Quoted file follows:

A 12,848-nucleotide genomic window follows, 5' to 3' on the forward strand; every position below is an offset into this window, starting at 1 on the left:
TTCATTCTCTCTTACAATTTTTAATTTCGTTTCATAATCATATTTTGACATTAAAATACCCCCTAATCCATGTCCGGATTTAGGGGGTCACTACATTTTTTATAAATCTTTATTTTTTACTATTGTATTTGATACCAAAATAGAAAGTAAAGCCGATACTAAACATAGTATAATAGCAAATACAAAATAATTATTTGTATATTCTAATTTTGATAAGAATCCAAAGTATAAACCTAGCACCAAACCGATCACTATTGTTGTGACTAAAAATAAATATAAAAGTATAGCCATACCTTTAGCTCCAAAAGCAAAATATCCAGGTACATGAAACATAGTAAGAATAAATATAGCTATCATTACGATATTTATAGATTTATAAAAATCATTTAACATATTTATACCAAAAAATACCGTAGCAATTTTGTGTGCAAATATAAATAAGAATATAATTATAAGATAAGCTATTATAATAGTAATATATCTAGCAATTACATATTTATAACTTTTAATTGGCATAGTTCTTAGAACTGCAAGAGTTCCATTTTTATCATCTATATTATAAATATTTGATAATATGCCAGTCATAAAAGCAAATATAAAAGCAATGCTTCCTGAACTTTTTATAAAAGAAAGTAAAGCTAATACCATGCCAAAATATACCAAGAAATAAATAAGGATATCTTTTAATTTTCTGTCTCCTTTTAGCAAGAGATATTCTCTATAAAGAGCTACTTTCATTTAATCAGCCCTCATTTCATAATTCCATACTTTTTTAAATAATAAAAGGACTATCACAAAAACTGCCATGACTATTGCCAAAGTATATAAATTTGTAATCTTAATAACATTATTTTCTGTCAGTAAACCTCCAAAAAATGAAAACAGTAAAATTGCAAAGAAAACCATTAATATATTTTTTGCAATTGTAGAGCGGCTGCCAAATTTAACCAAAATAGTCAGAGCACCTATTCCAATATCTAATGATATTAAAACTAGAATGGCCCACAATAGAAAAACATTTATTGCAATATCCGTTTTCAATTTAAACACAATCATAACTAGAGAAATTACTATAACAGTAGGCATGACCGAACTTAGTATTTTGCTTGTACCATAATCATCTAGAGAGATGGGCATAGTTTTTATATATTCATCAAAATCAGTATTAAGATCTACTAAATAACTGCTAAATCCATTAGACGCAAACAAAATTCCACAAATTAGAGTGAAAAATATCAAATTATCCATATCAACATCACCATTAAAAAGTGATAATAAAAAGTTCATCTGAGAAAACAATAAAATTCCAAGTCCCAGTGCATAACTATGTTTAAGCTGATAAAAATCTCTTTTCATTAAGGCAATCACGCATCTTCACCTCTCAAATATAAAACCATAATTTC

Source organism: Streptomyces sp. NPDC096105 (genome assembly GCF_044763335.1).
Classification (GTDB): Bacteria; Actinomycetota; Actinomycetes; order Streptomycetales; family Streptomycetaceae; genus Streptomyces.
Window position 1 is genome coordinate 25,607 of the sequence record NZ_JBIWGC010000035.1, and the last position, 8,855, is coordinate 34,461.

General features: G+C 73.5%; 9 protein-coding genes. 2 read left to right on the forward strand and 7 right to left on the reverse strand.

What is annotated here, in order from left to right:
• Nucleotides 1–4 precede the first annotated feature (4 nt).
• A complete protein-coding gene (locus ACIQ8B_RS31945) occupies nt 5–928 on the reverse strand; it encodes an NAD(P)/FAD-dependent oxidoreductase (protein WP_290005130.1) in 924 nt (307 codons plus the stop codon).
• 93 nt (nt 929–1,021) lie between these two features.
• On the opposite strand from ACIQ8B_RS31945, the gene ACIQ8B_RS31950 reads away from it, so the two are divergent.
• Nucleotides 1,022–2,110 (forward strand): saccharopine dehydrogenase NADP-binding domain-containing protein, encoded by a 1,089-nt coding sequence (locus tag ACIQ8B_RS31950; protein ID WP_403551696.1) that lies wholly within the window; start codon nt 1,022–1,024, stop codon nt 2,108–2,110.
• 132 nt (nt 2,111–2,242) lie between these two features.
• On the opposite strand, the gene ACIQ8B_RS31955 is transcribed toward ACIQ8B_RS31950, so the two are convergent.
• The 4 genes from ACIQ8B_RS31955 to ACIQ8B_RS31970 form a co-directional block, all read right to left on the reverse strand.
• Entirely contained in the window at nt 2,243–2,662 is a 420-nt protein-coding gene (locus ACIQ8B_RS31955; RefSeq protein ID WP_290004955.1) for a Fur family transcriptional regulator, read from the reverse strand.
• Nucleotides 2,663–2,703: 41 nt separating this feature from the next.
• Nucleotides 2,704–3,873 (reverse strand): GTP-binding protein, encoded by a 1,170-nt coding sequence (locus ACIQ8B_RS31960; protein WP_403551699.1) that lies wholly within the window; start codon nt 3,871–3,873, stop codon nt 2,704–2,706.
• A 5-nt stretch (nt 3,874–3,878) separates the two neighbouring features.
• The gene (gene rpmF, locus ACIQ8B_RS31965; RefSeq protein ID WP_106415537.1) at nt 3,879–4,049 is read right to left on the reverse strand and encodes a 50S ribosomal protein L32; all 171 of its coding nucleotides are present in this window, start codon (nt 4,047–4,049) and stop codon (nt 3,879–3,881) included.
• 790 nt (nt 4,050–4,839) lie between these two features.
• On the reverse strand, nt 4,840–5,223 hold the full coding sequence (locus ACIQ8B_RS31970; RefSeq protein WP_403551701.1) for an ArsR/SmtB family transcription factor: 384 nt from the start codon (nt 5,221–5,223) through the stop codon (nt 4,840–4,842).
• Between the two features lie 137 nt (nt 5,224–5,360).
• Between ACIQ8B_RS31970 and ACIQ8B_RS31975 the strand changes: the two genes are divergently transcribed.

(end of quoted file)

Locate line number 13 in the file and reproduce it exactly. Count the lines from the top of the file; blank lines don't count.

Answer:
• 132 nt (nt 2,111–2,242) lie between these two features.